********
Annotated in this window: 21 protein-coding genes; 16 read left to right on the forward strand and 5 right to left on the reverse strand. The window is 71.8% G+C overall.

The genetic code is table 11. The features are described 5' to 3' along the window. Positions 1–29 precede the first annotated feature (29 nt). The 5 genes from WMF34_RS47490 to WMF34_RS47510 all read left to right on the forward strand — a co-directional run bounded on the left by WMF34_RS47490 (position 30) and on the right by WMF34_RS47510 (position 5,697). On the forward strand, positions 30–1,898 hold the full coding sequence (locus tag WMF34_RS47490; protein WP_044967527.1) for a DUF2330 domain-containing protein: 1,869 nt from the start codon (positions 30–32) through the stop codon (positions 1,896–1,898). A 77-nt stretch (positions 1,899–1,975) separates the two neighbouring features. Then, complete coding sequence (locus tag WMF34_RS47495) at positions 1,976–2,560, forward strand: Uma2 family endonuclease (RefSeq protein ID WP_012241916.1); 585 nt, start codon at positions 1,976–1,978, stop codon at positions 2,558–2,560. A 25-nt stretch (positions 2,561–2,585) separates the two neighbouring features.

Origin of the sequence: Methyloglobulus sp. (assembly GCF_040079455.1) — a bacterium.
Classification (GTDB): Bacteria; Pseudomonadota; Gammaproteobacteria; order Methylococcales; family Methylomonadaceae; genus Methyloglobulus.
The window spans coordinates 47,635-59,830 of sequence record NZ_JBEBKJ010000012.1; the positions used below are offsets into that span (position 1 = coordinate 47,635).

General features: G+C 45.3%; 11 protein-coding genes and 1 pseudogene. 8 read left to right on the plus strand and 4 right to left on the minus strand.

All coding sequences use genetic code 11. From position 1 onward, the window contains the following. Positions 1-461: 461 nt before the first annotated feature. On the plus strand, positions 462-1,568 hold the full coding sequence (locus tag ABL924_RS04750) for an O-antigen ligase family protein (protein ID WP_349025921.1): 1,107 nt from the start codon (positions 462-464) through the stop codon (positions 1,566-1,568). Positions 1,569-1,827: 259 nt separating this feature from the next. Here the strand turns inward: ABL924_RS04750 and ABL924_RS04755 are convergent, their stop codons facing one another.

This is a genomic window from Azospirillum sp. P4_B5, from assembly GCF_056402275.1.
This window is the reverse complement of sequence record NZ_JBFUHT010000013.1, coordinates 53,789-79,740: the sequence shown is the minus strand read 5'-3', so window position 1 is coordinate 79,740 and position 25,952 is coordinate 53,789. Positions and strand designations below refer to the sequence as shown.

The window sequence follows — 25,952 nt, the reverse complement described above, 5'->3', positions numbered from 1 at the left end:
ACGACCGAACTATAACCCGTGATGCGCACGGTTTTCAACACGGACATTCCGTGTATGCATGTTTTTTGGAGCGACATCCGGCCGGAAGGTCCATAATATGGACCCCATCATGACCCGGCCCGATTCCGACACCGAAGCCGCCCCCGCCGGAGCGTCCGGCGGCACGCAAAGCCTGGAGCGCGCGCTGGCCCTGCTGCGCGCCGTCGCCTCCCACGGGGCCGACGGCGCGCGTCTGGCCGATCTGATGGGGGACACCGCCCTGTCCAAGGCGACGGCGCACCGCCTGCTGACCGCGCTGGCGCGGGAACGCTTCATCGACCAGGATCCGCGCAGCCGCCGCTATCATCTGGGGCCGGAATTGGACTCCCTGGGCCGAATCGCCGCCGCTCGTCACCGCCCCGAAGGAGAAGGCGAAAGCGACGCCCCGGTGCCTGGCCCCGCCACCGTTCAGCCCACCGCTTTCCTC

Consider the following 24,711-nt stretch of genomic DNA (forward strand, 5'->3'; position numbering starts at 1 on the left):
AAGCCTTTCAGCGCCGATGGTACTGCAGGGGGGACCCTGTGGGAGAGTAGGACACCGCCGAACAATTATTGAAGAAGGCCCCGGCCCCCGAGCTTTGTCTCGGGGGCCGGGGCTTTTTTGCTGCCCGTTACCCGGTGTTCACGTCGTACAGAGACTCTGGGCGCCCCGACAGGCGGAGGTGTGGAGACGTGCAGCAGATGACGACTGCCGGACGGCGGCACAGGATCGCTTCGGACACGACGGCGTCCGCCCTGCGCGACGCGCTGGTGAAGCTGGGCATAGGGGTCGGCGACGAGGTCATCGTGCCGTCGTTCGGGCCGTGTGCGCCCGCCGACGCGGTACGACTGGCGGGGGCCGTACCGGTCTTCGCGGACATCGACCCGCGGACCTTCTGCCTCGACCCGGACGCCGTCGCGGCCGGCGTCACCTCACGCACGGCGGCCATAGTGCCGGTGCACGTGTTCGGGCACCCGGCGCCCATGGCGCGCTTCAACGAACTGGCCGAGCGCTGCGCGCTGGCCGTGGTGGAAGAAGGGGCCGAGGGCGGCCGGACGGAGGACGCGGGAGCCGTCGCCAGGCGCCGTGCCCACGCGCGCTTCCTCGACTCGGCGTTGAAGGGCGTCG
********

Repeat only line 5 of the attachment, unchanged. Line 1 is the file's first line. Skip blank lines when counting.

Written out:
The window spans coordinates 47,635-59,830 of sequence record NZ_JBEBKJ010000012.1; the positions used below are offsets into that span (position 1 = coordinate 47,635).